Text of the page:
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This study shows that rhizomorphs can be produced readily in the laboratory for use in physiological and biochemical experimental. Apical and sub apical segments can be excised and treated experimentally like roots. The mean rate of phosphate uptake by apical segments as a function of phosphate concentration is very similar to that of rhizomorphs produced under more unnatural conditions. Phosphate uptake is bioasic with K m and V max ehemical analysis and NMR indicates that there is a sizeable amount of orthophosphate within the hyphae, located in tow pools‐cytoplasmic and vacuolar with the bulk of the orthophosphate in the vacuole. Cytochemical, electrophoretic and NMR studies show that a significant proportion of the phosphorus is in the form of polyphosphate. It would seem that initially moist of the phosphate absorbed enters the vacuole as orthophosphate and there is little direct incorporation into polyphosphate. Copyright © 1988, Wiley Blackwell. All rights reserved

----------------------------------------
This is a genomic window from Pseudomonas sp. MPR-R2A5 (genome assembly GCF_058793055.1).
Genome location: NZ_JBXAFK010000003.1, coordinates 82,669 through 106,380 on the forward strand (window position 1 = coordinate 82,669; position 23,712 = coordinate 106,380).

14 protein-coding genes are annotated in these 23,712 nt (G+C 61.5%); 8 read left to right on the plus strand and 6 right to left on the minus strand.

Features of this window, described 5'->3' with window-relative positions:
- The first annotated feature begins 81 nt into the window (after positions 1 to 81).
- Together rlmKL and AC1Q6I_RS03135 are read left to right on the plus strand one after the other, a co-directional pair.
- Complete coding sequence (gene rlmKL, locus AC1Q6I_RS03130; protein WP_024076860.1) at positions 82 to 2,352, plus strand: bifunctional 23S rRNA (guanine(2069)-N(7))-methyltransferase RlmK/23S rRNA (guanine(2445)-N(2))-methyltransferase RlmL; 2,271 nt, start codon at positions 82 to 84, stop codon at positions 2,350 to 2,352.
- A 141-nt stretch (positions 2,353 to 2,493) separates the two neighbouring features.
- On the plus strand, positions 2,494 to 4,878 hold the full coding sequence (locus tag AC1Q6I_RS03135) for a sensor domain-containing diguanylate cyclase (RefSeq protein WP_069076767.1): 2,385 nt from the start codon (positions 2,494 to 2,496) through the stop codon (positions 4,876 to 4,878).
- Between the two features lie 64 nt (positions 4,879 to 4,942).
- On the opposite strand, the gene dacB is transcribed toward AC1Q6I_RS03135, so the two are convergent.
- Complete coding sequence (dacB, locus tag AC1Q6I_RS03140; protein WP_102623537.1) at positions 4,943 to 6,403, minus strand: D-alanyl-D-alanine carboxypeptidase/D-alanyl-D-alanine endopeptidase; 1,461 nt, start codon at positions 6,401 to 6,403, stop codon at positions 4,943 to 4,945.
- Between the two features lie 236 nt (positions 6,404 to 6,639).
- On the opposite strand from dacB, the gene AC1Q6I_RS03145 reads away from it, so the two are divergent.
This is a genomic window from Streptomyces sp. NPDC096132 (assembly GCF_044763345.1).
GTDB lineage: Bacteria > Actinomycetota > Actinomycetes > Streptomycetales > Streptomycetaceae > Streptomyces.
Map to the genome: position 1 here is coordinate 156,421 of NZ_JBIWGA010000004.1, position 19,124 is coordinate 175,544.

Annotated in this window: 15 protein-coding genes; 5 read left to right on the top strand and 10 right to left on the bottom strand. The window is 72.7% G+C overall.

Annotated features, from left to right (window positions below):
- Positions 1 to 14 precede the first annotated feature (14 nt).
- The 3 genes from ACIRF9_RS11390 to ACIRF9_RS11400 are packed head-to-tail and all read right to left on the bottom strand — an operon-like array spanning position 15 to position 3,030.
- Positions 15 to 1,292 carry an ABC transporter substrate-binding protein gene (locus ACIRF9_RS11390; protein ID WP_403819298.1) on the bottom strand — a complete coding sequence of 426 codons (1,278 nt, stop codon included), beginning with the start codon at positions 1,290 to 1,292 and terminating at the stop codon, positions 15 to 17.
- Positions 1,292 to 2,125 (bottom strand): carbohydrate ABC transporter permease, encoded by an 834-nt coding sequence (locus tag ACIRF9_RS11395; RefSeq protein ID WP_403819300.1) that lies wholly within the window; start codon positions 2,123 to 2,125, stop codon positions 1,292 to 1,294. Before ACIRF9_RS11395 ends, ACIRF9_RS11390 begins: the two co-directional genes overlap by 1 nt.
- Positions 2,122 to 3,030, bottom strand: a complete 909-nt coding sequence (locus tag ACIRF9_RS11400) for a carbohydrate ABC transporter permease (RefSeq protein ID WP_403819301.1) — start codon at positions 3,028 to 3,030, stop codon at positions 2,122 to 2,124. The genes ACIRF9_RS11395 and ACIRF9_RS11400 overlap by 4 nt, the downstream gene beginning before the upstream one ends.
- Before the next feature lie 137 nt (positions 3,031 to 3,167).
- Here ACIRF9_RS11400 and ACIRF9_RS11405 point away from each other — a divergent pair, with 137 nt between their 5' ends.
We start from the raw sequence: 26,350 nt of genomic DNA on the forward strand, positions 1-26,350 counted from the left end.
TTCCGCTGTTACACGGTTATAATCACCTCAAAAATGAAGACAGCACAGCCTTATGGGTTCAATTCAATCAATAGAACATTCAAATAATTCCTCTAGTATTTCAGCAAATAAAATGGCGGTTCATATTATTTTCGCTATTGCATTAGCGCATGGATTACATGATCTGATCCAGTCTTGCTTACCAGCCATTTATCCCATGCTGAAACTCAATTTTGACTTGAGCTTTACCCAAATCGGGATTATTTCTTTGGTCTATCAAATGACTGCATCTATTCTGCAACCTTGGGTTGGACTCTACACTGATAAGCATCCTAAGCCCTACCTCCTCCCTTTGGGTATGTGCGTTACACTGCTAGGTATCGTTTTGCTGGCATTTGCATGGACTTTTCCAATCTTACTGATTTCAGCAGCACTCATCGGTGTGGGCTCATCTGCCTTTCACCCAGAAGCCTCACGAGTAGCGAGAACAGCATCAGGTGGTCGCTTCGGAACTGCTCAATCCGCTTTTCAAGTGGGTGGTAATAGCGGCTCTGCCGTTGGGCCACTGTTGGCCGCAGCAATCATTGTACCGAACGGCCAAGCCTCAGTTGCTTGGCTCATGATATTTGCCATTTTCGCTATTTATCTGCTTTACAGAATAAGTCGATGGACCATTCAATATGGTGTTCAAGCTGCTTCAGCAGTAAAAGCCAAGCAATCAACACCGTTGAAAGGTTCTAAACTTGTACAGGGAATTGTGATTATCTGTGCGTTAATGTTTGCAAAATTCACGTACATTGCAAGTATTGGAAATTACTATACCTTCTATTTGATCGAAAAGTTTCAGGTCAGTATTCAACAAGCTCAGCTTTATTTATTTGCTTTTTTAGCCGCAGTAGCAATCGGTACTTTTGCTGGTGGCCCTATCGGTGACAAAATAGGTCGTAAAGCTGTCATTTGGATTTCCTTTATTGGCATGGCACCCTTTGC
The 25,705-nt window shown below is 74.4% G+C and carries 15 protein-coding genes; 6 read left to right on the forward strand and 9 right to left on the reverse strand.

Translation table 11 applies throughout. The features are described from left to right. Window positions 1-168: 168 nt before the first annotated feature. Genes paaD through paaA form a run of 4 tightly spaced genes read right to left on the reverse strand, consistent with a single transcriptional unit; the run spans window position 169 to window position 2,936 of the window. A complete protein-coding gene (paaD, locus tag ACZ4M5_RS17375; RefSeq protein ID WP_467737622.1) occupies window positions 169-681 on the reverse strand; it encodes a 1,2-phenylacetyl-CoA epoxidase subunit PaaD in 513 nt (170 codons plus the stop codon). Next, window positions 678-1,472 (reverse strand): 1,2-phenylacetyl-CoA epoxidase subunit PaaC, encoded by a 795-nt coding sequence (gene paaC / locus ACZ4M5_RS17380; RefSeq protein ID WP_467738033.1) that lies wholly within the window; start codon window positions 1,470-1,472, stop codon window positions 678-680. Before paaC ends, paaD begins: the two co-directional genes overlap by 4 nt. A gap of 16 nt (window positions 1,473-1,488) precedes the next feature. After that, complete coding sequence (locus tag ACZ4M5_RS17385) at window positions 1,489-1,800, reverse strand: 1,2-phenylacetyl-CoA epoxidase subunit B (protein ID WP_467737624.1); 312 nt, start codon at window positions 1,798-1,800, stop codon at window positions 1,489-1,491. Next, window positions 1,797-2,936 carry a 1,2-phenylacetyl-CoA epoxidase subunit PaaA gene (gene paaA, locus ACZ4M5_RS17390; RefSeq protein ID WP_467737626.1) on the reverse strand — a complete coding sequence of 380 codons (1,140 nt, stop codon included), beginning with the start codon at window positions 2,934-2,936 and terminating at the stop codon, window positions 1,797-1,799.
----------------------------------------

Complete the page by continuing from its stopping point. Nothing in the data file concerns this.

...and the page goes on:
Original publication

DOI

10.1111/j.1469-8137.1988.tb04202.x

Type

Journal article

Journal

New Phytologist

Publication Date

01/01/1988

Volume

109

Pages

327 - 333